I don’t want to get into a debate over causes of obesity and all the reasons why people become overweight. I do have some thoughts about helping in terms of weight control. For many years I have been working on doing psychological assessments for people who are thinking of going through gastric bypass or laparoscopic surgery as well as counseling people with eating disorders. So, here are some thoughts.
First, be sure to always check with your physician before proceeding:
1. You don’t need to feel stuffed to know that you’ve eaten enough. It is best to leave the table slightly unsatisfied. If you feel full, you’ve eaten too much.
2. You should chew your food thoroughly and eat slowly. It really does help with weight.
3. You need to think about how your head and your stomach communicate. It takes about fifteen to twenty minutes for your stomach to tell your brain that there’s food inside. If you eat fast, your brain may miss the signal and you will be putting more food in you than you need.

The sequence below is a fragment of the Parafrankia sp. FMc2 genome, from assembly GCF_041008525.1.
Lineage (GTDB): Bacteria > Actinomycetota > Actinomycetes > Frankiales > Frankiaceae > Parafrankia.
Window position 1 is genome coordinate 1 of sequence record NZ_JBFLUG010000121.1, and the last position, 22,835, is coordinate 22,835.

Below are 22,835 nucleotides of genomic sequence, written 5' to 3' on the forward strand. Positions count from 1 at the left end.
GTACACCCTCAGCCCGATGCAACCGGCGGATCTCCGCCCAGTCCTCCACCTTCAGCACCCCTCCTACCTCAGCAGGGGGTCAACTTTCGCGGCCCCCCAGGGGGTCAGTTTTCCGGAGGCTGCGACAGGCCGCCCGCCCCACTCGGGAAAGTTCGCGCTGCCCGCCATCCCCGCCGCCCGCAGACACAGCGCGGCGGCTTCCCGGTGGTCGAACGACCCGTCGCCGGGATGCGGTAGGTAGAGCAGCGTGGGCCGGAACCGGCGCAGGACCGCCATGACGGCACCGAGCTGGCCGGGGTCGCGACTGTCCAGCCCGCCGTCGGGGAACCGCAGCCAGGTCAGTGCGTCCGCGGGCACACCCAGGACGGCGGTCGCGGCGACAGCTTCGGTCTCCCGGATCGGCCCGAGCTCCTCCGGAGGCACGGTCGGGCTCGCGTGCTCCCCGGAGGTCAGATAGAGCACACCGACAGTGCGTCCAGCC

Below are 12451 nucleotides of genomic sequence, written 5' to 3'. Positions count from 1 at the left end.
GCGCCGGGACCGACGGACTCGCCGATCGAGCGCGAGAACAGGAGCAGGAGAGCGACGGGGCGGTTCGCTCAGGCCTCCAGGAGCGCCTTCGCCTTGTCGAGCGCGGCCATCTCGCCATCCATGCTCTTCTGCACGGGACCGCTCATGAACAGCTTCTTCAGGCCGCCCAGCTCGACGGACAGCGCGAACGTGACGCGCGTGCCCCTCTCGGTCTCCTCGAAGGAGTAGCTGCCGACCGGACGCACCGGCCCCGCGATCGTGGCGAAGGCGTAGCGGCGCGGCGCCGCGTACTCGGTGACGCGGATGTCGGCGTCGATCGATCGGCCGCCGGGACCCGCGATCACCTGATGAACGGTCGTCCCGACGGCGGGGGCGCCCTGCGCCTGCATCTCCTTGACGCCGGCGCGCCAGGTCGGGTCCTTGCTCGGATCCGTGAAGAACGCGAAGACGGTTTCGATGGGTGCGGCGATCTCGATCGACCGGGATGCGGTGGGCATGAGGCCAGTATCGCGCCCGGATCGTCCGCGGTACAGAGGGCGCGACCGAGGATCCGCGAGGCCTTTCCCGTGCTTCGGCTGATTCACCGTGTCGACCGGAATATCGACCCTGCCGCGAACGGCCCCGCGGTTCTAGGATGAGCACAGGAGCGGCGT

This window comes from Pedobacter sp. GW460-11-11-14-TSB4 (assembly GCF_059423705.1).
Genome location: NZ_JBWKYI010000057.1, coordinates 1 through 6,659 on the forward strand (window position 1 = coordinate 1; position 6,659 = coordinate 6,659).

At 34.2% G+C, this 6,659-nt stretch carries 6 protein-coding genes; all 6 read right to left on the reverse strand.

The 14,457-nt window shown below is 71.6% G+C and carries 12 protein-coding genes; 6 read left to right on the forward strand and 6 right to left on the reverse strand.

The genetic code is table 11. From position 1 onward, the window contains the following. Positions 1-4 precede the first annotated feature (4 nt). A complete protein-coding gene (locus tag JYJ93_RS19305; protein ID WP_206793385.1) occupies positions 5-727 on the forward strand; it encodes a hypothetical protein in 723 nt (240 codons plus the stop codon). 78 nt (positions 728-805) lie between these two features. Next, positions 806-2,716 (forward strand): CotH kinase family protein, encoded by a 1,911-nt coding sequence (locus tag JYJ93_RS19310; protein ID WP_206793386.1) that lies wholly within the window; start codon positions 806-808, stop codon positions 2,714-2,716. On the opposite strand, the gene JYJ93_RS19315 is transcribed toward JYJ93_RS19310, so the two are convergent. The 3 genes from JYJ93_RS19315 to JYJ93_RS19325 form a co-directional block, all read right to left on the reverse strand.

4. Your breakfast is an important meal. Generally speaking–and check with your doctor and nutritionist as to what and how much you should eat–if you don’t eat something for breakfast, your brain will be told that. To compensate, your brain may slow down your metabolism. In that case, you may wind up actually gaining weight because your body is trying to adjust for lack of fuel.
5. Next, and again, check with your doctor–try a palm full of real nuts (not peanuts) about a half hour before eating. Make sure you’re not allergic to nuts before you eat them. The nuts will slow your appetite and they are also good for your heart.
6. You should also be concerned about eating after drinking caffeinated drinks because they cause surges and drops in your energy levels. You may feel energized, and then tired; you may want to eat then.
I’ll have more thoughts soon. Try these and good luck.